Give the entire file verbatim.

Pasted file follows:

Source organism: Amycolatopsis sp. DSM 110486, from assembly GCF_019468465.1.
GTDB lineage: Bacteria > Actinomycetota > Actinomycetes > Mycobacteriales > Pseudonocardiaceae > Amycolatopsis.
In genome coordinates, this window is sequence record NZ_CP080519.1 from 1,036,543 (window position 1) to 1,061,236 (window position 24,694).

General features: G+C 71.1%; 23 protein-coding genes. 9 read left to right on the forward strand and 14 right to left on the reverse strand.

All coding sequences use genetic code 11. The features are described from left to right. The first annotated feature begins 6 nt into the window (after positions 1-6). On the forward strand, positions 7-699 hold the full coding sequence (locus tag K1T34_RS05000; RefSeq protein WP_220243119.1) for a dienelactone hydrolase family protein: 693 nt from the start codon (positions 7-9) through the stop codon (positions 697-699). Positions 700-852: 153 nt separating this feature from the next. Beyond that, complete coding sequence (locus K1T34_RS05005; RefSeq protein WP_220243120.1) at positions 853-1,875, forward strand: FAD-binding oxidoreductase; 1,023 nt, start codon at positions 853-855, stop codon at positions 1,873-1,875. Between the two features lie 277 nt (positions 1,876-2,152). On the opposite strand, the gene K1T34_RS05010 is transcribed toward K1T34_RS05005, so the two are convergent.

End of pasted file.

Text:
Source organism: Amycolatopsis sp. DSM 110486, from assembly GCF_019468465.1.
GTDB lineage: Bacteria > Actinomycetota > Actinomycetes > Mycobacteriales > Pseudonocardiaceae > Amycolatopsis.
In genome coordinates, this window is sequence record NZ_CP080519.1 from 1,036,543 (window position 1) to 1,061,236 (window position 24,694).

General features: G+C 71.1%; 23 protein-coding genes. 9 read left to right on the forward strand and 14 right to left on the reverse strand.

All coding sequences use genetic code 11. The features are described from left to right. The first annotated feature begins 6 nt into the window (after positions 1-6). On the forward strand, positions 7-699 hold the full coding sequence (locus tag K1T34_RS05000; RefSeq protein WP_220243119.1) for a dienelactone hydrolase family protein: 693 nt from the start codon (positions 7-9) through the stop codon (positions 697-699). Positions 700-852: 153 nt separating this feature from the next. Beyond that, complete coding sequence (locus K1T34_RS05005; RefSeq protein WP_220243120.1) at positions 853-1,875, forward strand: FAD-binding oxidoreductase; 1,023 nt, start codon at positions 853-855, stop codon at positions 1,873-1,875. Between the two features lie 277 nt (positions 1,876-2,152). On the opposite strand, the gene K1T34_RS05010 is transcribed toward K1T34_RS05005, so the two are convergent.